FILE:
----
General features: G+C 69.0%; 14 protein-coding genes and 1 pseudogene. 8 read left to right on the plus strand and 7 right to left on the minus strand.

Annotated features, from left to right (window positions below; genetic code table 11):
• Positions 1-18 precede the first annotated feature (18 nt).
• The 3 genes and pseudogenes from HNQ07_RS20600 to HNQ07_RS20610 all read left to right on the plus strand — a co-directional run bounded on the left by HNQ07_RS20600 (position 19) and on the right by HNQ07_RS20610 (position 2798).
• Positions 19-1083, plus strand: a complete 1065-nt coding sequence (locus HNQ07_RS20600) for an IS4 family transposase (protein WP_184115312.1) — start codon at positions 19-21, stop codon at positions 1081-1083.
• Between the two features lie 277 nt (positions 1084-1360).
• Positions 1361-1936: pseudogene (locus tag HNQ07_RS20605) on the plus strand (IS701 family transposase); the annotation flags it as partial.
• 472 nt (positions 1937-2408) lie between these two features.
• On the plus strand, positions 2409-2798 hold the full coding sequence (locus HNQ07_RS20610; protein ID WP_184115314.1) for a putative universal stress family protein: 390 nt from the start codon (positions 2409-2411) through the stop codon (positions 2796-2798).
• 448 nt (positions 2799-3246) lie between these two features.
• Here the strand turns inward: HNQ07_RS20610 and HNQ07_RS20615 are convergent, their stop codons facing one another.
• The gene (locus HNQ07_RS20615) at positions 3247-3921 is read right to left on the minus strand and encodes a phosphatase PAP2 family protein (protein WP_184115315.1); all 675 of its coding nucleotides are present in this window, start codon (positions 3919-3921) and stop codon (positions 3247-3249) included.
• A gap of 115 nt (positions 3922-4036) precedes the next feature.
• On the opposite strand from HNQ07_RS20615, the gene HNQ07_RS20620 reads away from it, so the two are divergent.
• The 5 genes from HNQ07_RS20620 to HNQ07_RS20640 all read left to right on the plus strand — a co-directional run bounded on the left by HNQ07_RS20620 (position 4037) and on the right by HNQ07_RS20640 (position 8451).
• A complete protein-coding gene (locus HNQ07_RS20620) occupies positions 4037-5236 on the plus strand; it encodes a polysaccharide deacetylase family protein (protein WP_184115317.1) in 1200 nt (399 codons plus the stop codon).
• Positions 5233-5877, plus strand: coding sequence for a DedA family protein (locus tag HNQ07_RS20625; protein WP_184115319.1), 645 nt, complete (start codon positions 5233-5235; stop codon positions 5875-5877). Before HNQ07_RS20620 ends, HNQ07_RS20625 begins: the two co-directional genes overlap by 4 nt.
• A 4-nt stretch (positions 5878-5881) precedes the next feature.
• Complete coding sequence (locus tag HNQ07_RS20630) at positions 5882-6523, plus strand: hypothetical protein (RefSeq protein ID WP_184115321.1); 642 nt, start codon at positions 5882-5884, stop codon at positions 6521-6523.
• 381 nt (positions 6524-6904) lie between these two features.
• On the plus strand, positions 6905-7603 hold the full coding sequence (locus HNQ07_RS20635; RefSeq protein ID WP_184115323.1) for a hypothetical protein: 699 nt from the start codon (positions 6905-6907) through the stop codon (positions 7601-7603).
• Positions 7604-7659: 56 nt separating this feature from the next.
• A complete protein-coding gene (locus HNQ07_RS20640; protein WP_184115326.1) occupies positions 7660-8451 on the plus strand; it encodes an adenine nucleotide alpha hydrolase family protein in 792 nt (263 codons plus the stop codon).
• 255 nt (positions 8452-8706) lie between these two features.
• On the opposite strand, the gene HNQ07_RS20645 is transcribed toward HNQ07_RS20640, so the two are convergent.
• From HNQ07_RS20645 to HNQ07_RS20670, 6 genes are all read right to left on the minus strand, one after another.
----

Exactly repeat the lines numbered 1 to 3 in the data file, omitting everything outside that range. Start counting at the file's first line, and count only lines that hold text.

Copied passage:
General features: G+C 69.0%; 14 protein-coding genes and 1 pseudogene. 8 read left to right on the plus strand and 7 right to left on the minus strand.

Annotated features, from left to right (window positions below; genetic code table 11):
• Positions 1-18 precede the first annotated feature (18 nt).